Posts Tagged ‘Printer’

PRET is a new tool for printer security testing developed in the scope of a Master’s Thesis at Ruhr University Bochum. It connects to a device via network or USB and exploits the features of a given printer language. Currently PostScript, PJL and PCL are supported which are spoken by most laser printers. This allows cool stuff like capturing or manipulating print jobs, accessing the printer’s file system and memory or even causing physical damage to the device. All attacks are documented in detail in the Hacking Printers Wiki.

The main idea of PRET is to facilitate the communication between the end-user and the printer. Thus, after entering a UNIX-like command, PRET translates it to PostScript, PJL or PCL, sends it to the printer, evaluates the result and translates it back to a user-friendly format. PRET offers a whole bunch of commands useful for printer attacks and fuzzing.


# pip install colorama pysnmp
# pip install win_unicode_console
# apt-get install imagemagick ghostscript
git clone


usage: [-h] [-s] [-q] [-d] [-i file] [-o file] target {ps,pjl,pcl}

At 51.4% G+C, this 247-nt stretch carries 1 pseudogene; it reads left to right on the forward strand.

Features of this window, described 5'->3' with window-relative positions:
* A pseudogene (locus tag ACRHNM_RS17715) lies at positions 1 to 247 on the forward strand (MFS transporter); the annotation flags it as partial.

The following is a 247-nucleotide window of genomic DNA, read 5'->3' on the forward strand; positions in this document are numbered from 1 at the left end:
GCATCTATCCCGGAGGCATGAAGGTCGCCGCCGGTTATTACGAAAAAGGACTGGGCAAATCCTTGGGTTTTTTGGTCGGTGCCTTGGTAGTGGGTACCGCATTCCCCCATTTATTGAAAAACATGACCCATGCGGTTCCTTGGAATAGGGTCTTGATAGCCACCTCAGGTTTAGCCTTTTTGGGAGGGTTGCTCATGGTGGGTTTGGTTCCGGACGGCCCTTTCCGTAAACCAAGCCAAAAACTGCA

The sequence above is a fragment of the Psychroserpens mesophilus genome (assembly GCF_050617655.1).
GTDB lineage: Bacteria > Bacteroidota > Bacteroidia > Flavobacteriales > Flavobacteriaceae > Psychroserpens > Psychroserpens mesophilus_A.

positional arguments:
target                printer device or hostname
{ps,pjl,pcl}          printing language to abuse
optional arguments:
-h, --help            show this help message and exit
-s, --safe            verify if language is supported
-q, --quiet           suppress warnings and chit-chat
-d, --debug           enter debug mode (show traffic)
-i file, --load file  load and run commands from file
-o file, --log file   log raw data sent to the target

tv crime2

A critical vulnerability discovered in certain LaserJet Pro printers that could give remote attackers access to sensitive data. Homeland Security’s Computer Emergency Response Team recently issued a vulnerability note warning that HP LaserJet Professional printers contain a telnet debug shell which could allow a remote attacker to gain unauthorized access to data.

This flaw was discovered by a Germany security expert, Christoph von Wittich. He detected the vulnerability during a routine network scan of his company’s corporate network.

He said the vulnerability could also be used for a denial-of-service attack. “As long as the printer is not connected to the Internet, this vulnerability should not cause much trouble for the end user”.

Marked as CVE-2012-5215 (VU#782451, SSRT101078), vulnerability affected 12 printer models including HP LaserJet Pro P1102w, P1102w, P1606dn, M1212nf MFP, M1213nf MFP, M1214nfh MFP, M1216nfh Multifunction Printer, M1217nfw Multifunction Printer, M1218nfs MFP, M1219nf MFP, CP1025nw, and CP1025nw.

Users are advised to download updated firmware for printers impacted by the bug from the company’s Support Center site.

HP Support Center